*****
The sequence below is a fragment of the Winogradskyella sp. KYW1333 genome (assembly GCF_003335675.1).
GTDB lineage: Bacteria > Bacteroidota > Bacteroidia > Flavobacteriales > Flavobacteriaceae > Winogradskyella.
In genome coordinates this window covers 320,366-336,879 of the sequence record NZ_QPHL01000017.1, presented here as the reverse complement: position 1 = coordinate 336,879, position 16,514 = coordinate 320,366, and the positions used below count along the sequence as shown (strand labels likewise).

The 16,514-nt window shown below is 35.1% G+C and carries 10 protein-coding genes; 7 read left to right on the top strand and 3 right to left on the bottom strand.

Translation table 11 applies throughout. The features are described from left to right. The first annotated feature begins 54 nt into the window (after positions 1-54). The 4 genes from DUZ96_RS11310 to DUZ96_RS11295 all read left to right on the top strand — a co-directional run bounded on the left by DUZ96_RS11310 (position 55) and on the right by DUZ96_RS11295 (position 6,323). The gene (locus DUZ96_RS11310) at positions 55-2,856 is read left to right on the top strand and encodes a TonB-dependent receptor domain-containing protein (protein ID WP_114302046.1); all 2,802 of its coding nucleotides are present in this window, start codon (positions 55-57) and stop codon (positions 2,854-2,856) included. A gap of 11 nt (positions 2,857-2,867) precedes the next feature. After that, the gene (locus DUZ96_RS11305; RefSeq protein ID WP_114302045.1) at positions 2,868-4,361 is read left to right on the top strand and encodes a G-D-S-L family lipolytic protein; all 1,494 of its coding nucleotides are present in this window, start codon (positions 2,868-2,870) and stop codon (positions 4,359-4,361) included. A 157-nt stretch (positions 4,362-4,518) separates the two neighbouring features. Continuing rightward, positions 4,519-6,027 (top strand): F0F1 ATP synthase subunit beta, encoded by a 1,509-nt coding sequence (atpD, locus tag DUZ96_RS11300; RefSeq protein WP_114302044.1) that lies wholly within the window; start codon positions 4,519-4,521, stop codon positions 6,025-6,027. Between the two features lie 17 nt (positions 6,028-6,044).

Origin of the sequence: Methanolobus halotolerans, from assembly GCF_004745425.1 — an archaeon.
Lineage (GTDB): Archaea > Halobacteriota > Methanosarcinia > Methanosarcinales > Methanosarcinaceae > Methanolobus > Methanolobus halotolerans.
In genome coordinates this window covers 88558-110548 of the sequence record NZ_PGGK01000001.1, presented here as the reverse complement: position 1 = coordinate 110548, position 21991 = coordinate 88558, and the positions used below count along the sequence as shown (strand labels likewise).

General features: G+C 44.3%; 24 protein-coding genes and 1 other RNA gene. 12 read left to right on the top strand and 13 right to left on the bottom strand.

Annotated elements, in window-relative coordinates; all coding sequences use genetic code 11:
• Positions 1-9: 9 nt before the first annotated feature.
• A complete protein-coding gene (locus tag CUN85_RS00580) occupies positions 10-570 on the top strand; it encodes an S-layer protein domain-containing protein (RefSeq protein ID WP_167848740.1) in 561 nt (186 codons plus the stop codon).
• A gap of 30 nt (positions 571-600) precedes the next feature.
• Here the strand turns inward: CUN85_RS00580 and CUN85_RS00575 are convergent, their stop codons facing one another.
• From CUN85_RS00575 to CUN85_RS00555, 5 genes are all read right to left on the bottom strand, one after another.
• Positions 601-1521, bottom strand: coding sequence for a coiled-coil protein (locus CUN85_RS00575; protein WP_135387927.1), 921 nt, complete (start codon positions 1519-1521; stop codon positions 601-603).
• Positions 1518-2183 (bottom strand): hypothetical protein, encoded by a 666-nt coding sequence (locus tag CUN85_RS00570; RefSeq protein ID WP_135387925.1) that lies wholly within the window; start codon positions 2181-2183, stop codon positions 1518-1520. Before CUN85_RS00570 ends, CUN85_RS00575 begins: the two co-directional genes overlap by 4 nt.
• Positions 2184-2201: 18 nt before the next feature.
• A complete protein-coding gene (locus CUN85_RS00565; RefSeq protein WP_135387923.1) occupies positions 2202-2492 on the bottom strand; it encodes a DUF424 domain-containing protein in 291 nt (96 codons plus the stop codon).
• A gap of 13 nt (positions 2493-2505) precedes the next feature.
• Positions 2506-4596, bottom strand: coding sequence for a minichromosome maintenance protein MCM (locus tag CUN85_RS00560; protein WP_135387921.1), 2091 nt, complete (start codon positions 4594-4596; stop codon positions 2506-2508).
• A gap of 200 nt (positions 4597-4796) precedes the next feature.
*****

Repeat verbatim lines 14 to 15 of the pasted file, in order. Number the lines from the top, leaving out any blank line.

• Here the strand turns inward: CUN85_RS00580 and CUN85_RS00575 are convergent, their stop codons facing one another.
• From CUN85_RS00575 to CUN85_RS00555, 5 genes are all read right to left on the bottom strand, one after another.